Feb 05, 2023  
2014-2015 Undergraduate Catalog 
    
2014-2015 Undergraduate Catalog [ARCHIVED CATALOG]

Electrical and Computer Engineering


Don Gruenbacher, Head

Paslay Professor: Schulz; Fiedler Professor: Gruenbacher; Professors: Devore, R. Dyer, S. Dyer, Morcos, Natarajan, Pahwa, Prakash, Rys, Scoglio, and Soldan; Associate Professors: Chandra, Das, Day, Gruenbacher, Kuhn, Lewis, Miller,  Starrett, and Warren; Assistant Professors: Mirafzal and Thompson; Emeriti Professors: DeVault, Fowler, Gallagher, Haft, Johnson, Kirmser, Koepsel, Lenhert, Lucas, Rathbone, Simons, and Ward; Emeritus Associate Professor: Dollar; Emeritus Instructor: Wakabayashi.

2061 Rathbone Hall
785-532-5600
Fax: 785-532-1188
E-mail: undergrad@eece.k-state.edu
www.ece.k-state.edu

Electrical and computer engineers are involved in the design of electrically oriented systems for a wide range of applications in modern society. These systems or circuits range in size from miniature microprocessors through megawatt energy conversion systems to global audio and video communication. The electrical or computer engineer is active in every phase of the transmission, conversion, and processing of energy and information for civilian and defense industries, in our homes, and for healthcare.

Opportunities exist for bachelor’s degree holders to continue education at advanced degree levels or to enter such fields as medicine, law, or management.

Educational objectives

The educational objectives of the electrical engineering and computer engineering programs are that (1) Graduates will become successful practitioners in engineering and other diverse careers; (2) Most graduates will pursue continuing education opportunities relevant to their careers; (3) Some graduates will pursue advanced degree programs in engineering and other disciplines; (4) Some graduates will pursue professional registration.

Graduates of the electrical and computer engineering programs will have an ability to: apply knowledge of science, mathematics, and engineering; design and conduct experiments; analyze and interpret data; design a system, component, or process to meet specifications within realistic constraints such as economic, environmental, social, political, ethical, health and safety, manufacturability, and sustainability; function on multi-disciplinary teams; identify, formulate, and solve engineering  problems in an environment where hardware and software tradeoffs are necessary; use oral and written communications effectively; and use modern engineering techniques, skills, and tools.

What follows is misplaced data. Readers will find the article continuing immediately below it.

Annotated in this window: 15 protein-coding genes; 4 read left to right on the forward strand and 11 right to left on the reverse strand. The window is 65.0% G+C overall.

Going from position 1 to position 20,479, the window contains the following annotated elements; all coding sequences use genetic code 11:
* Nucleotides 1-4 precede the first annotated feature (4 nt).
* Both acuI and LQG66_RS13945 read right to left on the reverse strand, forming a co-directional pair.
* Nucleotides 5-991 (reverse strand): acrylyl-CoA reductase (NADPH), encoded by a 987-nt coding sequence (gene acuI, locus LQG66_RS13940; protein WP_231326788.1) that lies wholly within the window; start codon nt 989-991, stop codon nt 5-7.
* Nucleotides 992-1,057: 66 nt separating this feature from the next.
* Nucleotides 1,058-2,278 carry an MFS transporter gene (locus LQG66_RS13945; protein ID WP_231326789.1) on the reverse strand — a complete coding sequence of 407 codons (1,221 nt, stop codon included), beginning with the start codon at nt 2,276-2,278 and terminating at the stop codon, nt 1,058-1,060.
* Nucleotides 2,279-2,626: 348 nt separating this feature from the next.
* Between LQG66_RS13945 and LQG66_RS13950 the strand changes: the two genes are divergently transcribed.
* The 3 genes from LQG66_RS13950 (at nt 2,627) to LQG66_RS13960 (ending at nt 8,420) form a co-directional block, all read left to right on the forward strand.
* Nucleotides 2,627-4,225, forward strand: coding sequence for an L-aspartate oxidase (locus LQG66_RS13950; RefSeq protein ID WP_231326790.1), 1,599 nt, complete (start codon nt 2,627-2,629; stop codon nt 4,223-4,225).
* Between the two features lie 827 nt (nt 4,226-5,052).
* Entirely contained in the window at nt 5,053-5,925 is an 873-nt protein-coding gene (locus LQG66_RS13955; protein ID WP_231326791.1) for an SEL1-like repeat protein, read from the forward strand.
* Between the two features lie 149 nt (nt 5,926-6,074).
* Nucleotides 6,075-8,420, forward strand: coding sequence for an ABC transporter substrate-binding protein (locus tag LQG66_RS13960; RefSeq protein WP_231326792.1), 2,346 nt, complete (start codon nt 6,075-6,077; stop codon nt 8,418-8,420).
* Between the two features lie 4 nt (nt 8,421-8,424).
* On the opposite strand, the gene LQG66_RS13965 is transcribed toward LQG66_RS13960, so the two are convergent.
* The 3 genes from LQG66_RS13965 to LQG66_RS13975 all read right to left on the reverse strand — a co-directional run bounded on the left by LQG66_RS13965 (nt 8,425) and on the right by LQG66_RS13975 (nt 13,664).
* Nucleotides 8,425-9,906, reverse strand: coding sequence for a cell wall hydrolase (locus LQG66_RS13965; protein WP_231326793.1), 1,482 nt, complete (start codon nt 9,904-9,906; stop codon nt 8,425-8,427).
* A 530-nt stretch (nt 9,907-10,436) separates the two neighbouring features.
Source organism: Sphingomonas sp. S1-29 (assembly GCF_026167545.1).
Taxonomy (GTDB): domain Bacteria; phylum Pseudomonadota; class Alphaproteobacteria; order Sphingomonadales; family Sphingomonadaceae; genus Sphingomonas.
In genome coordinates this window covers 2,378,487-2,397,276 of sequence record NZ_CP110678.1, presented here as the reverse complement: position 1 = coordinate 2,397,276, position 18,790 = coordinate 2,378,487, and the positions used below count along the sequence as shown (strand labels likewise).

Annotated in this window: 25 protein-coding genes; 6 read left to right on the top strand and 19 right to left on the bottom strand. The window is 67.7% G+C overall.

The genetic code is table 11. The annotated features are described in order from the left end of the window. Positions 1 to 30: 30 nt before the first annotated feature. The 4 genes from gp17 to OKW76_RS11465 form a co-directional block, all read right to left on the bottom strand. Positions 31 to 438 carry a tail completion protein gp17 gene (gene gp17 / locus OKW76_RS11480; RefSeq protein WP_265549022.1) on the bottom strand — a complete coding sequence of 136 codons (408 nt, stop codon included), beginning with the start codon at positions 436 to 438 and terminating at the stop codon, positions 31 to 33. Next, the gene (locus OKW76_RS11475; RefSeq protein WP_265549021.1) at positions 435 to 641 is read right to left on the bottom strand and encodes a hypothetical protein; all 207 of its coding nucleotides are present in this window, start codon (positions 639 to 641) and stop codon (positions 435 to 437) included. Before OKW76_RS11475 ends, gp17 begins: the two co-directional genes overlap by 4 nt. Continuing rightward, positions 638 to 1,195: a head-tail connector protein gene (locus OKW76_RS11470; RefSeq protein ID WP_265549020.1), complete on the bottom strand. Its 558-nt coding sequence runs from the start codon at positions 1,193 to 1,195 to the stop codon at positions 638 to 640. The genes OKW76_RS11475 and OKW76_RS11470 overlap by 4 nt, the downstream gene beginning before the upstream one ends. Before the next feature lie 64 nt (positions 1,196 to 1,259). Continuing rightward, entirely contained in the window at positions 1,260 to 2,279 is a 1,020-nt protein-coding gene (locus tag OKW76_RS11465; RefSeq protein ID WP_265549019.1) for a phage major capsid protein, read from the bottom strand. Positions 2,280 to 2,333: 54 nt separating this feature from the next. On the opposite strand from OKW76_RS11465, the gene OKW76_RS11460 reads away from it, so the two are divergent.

Graduates will also have a knowledge of the ethical, environmental, safety, and economic factors required for professional engineering practice and contemporary issues necessary to understand the impact of engineering solutions in a global and societal context. All graduates will have a recognition of the need for, and an ability to engage in, life-long learning.

The electrical engineering curriculum establishes a theoretical basis in circuits, electronics, electromagnetics, energy conversion, and controls. It includes a strong laboratory experience stressing system design and implementation.

The computer engineering curriculum establishes a theoretical basis for computer components in circuits, electronics, electromagnetics, digital systems, and microprocessors and for software in programming languages, algorithms, data structures, and operating systems. A strong laboratory experience stressing digital and microprocessor system design and implementation is included.

Through the four years, students are individually advised and counseled by the faculty. At various times during the year, engineers from industry are invited to speak to students on topics of current interest to the profession.


 

Programs

Bachelor of Science

Dual Degree

Courses

Electrical and Computer Engineering